The findings of this study led to the formulation of guidelines with recommendations for universities' support. USAf has since distributed these guidelines to all its member institutions.
One suggestion made in mitigation of the adverse effects on the monitoring, mentoring and assessment of students is to turn to the other modalities of WIL innovatively (as long as the alternative modality remains workplace orientated in nature) to achieve the outcomes set for WBL. To address the challenge of time lost to WBL, post-Level 5 lockdown, a recommendation was made for universities to review their credit allocation in relation to the notional hours associated with each modality. One option could be to shorten the WBL period from six to four months, as long as all the outcomes of that modality are achieved within the shortened time, and that there is room for sufficient repetition, should that be necessary.
Whatever decisions universities make in this context, they are advised to carefully consider the role of professional bodies in relation to their requirements for WBL and professional registration. Negotiations with some professional bodies yielded some concessions recognising the limitations imposed by CoVID-19. However, engagements with a number of these bodies showed that only some, not all professional bodies are amenable to the use of alternative modalities for WBL.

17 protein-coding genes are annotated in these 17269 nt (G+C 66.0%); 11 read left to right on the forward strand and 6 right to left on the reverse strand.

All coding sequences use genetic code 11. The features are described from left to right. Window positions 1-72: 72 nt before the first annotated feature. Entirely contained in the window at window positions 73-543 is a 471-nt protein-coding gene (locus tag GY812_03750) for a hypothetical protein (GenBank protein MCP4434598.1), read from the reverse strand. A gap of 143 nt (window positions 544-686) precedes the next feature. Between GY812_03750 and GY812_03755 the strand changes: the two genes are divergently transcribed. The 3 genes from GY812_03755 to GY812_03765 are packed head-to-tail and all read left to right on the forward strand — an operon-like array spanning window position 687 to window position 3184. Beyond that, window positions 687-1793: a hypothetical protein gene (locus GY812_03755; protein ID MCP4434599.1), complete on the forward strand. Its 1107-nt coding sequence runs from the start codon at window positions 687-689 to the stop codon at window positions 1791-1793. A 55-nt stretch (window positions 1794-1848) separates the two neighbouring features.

At the first gathering of the WSG in 2021, in February, Dr Henri Jacobs, Director: Work Integrated Learning and Industry Liaison at the Central University of Technology Free State, who happens to be the Chairperson of the Learning in Practice Community of Practice within the WSG, told the Group that feedback received from universities was positive as the guidelines were providing much-needed direction.
Dr Jacobs said these recommendations are to be applied temporarily, while the nation battles with the pandemic. In drawing these recommendations, the team strove to ensure that the quality of WIL is not compromised, even with the possible move to alternative modalities to WBL. That is why every guideline is accompanied by conditions to satisfy in considering that specific guideline. The full set of guidelines may be accessed here
The WSG is one of five strategy groups of USAf's. The purpose of the WSG is to advise the USAf Board and the member institutions on changes and trends in the world of work and its impact on the mandate and the obligations of the Higher Education sector.
As at March 2021, the full membership of the WSG is constituted as follows:
WSG's priorities in 2021 are outlined as follows:
Another on-going project of the WSG is a study titled: 'New Modalities for Learning at the Theory Practice Nexus.' It seeks to explore international best practice in preparing students for work. Findings thereof will be shared once the study is completed.
The writer, Nqobile Tembe, is a Communication Consultant contracted to Universities SA.